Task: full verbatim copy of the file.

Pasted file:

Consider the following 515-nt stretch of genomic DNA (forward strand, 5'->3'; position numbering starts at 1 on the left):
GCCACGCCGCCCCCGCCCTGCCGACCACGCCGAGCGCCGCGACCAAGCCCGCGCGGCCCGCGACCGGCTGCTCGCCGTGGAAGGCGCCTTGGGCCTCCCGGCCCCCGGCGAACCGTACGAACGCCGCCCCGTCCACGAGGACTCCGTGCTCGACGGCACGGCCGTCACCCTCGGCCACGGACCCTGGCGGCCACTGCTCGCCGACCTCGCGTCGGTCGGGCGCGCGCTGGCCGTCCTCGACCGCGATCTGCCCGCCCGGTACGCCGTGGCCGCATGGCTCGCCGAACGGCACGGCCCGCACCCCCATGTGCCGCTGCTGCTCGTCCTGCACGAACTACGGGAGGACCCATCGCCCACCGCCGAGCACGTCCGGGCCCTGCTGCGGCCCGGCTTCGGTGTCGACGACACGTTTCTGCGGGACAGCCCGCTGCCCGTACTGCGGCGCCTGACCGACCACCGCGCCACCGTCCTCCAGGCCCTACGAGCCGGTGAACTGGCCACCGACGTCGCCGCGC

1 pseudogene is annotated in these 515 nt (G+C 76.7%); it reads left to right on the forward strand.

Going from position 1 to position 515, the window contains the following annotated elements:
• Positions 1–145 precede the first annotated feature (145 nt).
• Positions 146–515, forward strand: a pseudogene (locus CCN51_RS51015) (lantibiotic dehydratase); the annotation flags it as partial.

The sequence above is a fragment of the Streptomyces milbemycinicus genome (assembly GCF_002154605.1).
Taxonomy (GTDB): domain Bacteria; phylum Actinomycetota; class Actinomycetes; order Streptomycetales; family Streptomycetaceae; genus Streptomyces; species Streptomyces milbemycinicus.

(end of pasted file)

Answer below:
Consider the following 515-nt stretch of genomic DNA (forward strand, 5'->3'; position numbering starts at 1 on the left):
GCCACGCCGCCCCCGCCCTGCCGACCACGCCGAGCGCCGCGACCAAGCCCGCGCGGCCCGCGACCGGCTGCTCGCCGTGGAAGGCGCCTTGGGCCTCCCGGCCCCCGGCGAACCGTACGAACGCCGCCCCGTCCACGAGGACTCCGTGCTCGACGGCACGGCCGTCACCCTCGGCCACGGACCCTGGCGGCCACTGCTCGCCGACCTCGCGTCGGTCGGGCGCGCGCTGGCCGTCCTCGACCGCGATCTGCCCGCCCGGTACGCCGTGGCCGCATGGCTCGCCGAACGGCACGGCCCGCACCCCCATGTGCCGCTGCTGCTCGTCCTGCACGAACTACGGGAGGACCCATCGCCCACCGCCGAGCACGTCCGGGCCCTGCTGCGGCCCGGCTTCGGTGTCGACGACACGTTTCTGCGGGACAGCCCGCTGCCCGTACTGCGGCGCCTGACCGACCACCGCGCCACCGTCCTCCAGGCCCTACGAGCCGGTGAACTGGCCACCGACGTCGCCGCGC

1 pseudogene is annotated in these 515 nt (G+C 76.7%); it reads left to right on the forward strand.

Going from position 1 to position 515, the window contains the following annotated elements:
• Positions 1–145 precede the first annotated feature (145 nt).
• Positions 146–515, forward strand: a pseudogene (locus CCN51_RS51015) (lantibiotic dehydratase); the annotation flags it as partial.

The sequence above is a fragment of the Streptomyces milbemycinicus genome (assembly GCF_002154605.1).
Taxonomy (GTDB): domain Bacteria; phylum Actinomycetota; class Actinomycetes; order Streptomycetales; family Streptomycetaceae; genus Streptomyces; species Streptomyces milbemycinicus.